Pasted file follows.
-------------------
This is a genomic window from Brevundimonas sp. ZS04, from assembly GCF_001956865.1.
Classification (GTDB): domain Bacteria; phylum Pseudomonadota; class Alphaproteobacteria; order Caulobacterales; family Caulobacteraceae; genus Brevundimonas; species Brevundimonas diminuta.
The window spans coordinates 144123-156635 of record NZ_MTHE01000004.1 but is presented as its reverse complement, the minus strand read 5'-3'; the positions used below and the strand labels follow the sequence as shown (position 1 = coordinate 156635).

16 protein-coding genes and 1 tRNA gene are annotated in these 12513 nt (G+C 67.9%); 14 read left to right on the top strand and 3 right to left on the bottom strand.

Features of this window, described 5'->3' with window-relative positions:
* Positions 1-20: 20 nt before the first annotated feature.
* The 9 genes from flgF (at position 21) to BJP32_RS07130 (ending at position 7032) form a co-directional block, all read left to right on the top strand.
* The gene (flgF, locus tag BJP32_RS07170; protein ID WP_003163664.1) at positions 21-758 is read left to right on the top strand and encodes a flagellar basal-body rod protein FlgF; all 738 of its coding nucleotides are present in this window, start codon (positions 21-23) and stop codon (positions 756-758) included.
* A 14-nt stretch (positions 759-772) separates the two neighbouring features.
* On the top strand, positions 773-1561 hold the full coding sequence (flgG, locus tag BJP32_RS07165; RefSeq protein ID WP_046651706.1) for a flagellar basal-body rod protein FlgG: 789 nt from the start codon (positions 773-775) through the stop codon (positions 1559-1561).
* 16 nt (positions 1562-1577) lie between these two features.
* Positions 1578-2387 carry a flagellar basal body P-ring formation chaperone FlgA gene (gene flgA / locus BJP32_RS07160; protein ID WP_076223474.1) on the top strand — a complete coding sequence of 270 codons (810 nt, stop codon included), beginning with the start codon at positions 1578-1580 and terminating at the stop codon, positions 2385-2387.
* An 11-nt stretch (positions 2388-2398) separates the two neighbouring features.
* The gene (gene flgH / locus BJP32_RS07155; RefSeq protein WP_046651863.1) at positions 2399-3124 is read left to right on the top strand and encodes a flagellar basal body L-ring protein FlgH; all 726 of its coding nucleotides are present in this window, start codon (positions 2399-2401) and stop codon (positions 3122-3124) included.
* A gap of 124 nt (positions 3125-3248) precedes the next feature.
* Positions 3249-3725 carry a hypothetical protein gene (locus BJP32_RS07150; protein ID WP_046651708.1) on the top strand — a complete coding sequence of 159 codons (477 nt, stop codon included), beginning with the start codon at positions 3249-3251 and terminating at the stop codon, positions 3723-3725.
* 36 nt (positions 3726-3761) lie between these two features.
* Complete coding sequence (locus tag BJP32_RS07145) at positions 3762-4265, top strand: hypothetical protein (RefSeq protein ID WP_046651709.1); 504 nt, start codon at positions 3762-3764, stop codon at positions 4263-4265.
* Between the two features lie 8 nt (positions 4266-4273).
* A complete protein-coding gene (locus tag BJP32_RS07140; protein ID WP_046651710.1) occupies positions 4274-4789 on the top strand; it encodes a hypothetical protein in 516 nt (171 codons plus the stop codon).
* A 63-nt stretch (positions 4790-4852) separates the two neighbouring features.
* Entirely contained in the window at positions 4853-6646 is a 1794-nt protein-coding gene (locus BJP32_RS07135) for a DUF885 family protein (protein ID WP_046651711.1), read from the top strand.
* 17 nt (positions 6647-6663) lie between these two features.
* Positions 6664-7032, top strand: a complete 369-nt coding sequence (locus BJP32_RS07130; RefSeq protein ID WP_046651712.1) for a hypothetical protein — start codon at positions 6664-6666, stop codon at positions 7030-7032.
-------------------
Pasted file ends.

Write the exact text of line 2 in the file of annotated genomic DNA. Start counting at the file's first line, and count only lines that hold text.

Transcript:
Classification (GTDB): domain Bacteria; phylum Pseudomonadota; class Alphaproteobacteria; order Caulobacterales; family Caulobacteraceae; genus Brevundimonas; species Brevundimonas diminuta.